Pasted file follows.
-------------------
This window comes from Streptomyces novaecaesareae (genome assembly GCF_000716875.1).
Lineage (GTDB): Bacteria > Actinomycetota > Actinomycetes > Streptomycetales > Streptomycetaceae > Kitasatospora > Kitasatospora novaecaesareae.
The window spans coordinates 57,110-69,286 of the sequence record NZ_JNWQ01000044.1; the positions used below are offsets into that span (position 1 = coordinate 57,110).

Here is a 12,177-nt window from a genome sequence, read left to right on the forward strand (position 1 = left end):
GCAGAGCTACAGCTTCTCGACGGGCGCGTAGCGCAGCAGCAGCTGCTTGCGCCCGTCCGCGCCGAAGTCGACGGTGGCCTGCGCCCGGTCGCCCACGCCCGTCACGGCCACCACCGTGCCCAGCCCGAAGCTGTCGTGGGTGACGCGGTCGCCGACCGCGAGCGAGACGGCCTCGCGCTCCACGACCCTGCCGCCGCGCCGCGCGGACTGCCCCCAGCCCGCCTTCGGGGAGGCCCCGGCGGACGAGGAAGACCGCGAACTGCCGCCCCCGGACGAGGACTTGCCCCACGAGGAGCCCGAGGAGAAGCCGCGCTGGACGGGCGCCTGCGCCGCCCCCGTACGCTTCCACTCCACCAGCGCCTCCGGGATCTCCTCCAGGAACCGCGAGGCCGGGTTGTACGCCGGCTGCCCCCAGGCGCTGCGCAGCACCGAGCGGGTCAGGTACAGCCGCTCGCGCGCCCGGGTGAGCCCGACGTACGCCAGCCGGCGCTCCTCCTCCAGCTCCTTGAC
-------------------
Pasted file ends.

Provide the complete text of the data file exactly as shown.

This window comes from Streptomyces novaecaesareae (genome assembly GCF_000716875.1).
Lineage (GTDB): Bacteria > Actinomycetota > Actinomycetes > Streptomycetales > Streptomycetaceae > Kitasatospora > Kitasatospora novaecaesareae.
The window spans coordinates 57,110-69,286 of the sequence record NZ_JNWQ01000044.1; the positions used below are offsets into that span (position 1 = coordinate 57,110).

Here is a 12,177-nt window from a genome sequence, read left to right on the forward strand (position 1 = left end):
GCAGAGCTACAGCTTCTCGACGGGCGCGTAGCGCAGCAGCAGCTGCTTGCGCCCGTCCGCGCCGAAGTCGACGGTGGCCTGCGCCCGGTCGCCCACGCCCGTCACGGCCACCACCGTGCCCAGCCCGAAGCTGTCGTGGGTGACGCGGTCGCCGACCGCGAGCGAGACGGCCTCGCGCTCCACGACCCTGCCGCCGCGCCGCGCGGACTGCCCCCAGCCCGCCTTCGGGGAGGCCCCGGCGGACGAGGAAGACCGCGAACTGCCGCCCCCGGACGAGGACTTGCCCCACGAGGAGCCCGAGGAGAAGCCGCGCTGGACGGGCGCCTGCGCCGCCCCCGTACGCTTCCACTCCACCAGCGCCTCCGGGATCTCCTCCAGGAACCGCGAGGCCGGGTTGTACGCCGGCTGCCCCCAGGCGCTGCGCAGCACCGAGCGGGTCAGGTACAGCCGCTCGCGCGCCCGGGTGAGCCCGACGTACGCCAGCCGGCGCTCCTCCTCCAGCTCCTTGAC